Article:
Fear has dominated market behaviour

Six years after 9/11 and in the middle of a meltdown surrounding sub-prime loans in the U.S. that may lead to a recession, history has taught us that the stock markets – and our investments – are susceptible to some rather severe beatings.

In fact, there hasn’t been a year gone by since the Depression when world events have not rattled Wall Street and beyond.

When markets decline, fear is the one emotion that often takes over as people often avoid investments even though it’s a good time to buy.  Seasoned investors look for opportunities in volatile markets and seek to profit from oversold conditions.

But fear prevents most people from recognizing long-term buying opportunities which present themselves when markets dive.

Most are generally able to find an excuse for not investing.  But if hindsight is any indication, the financial markets have managed to survive some bruising world events, either made by man or nature.

We encourage investors to assess their time horizon, investment objectives and risk tolerance.  For investors with longer-term time horizons, declines in the markets may provide an opportunity to buy quality investments at lower prices.

Winston Churchill said it best to fellow Britons during the dark days of the Second Word War:  “If you are going through hell, keep going.”

The following list of stock market’s dark days will helpfully lend some perspective that the current situation is yet another bump in the road of investing:  Financial markets have managed to survive the following major events:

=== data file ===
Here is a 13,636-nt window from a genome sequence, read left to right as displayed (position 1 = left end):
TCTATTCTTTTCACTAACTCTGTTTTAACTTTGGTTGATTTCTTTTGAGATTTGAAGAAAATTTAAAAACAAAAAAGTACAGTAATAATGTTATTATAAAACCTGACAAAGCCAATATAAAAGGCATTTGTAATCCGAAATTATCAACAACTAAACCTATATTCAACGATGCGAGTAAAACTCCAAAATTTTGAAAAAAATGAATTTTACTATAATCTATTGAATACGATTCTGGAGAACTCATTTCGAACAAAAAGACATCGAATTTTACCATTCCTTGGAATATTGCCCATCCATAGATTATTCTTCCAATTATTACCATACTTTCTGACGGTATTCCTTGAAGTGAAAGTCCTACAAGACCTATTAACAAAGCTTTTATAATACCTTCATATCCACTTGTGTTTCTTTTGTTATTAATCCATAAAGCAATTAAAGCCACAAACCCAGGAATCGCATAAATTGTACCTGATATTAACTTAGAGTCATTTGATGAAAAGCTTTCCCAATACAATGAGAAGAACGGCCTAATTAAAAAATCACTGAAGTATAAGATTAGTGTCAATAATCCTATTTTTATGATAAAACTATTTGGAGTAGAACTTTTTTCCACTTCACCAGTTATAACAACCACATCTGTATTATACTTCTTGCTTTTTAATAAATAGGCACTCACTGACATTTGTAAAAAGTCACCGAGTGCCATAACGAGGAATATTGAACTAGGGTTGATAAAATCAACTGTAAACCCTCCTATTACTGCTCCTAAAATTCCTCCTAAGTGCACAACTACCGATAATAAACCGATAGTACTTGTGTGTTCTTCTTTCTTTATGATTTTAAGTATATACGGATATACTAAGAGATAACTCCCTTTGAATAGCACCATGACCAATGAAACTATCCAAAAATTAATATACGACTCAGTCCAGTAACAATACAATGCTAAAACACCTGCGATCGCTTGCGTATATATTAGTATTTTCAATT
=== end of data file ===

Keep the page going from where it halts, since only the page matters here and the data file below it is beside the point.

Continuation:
1929-30s – Depression 1974 – Nixon resigns
1939 – Second World War begins 1975 – U.S. withdrawal from Vietnam
1940 – France falls 1976 – New York City blackout/bankruptcy concerns
1941 – PearlHarbour 1977 – Energy crisis
1942 – Wartime price controls 1978 – Massacres in Cambodia
1943 – Industry mobilizes 1979 – Three Mile Island Disaster
1944 – Consumer good shortage 1980 – Abscam scandal rocks Congress
1945 – Post-war recession predicted 1981 -U.S. Pres. Ronald Reagan & Pope Jean Paul II shot
1946 – Dow tops 200, market “too high” 1982 – Worst recession in 40 years
1947 – Cold War begins 1983 – Soviets shoot down Korean airliner
1948 – Berlin blockade 1984 – Iran/Iraq war escalates
1949 – Soviets explode A-bomb 1985 – U.S. become a debtor nation
1950 – Korean War 1986 – Bombing in Libya
1951 – Excess profits tax 1987 – Record setting market decline
1952 – U.S. steel strike 1988 – Bank failures peak
1953 – Soviets explode H-bomb 1989 – Junk bond crisis
1954 – Dow tops 300, market “too high” 1990 – Iraq invades Kuwait
1955 – Eisenhower illness 1991 – U.S. recession, USSR dissolves
1956 – Suez crisis 1992 – Los Angeles riots
1957 – Soviets launch Sputnik 1993 – Great flood
1958 – Recession 1994 – Federal Reserve raises rates six times
1959 – Castro seizes power 1995 – Dow tops 4,000 then 5,000, market “too high”
1960 -Soviets down spy plane 1996 – Technology stock stumble
1961 – Berlin Wall erected 1997 – Asian financial crisis
1962 – Cuban missile crisis 1998 – Global economic turmoil
1963 – Kennedy assassinated 1999 – Fears of Y2K problem
1964 – Gulf of Tonkin, Vietnam 2000 – Internet “bubble” bursts
1965 – Civil rights marches 2001 – Terrorist attacks in U.S.
1966 – Vietnam war escalates 2002 – Worst bear market since ’29-32, Enron Tyco, Worlcom
1967 – Newark riots 2003 – War in Iraq, SARS
1968 – USS Pueblo seized, Korea 2004 – Madrid terrorist bombing, Asian tsunami
1969 – Money supply tightens, market falls 2005 – Terrorist attacks in London, hurricane Katrina
1970 – Cambodia invaded, war spreads 2006 – U.S. housing market declines, Iran nuclear program
1971 – Wage/price freeze 2007 – Subprime mortgage loans
1972 – Watergate  
1973 – Oil embargo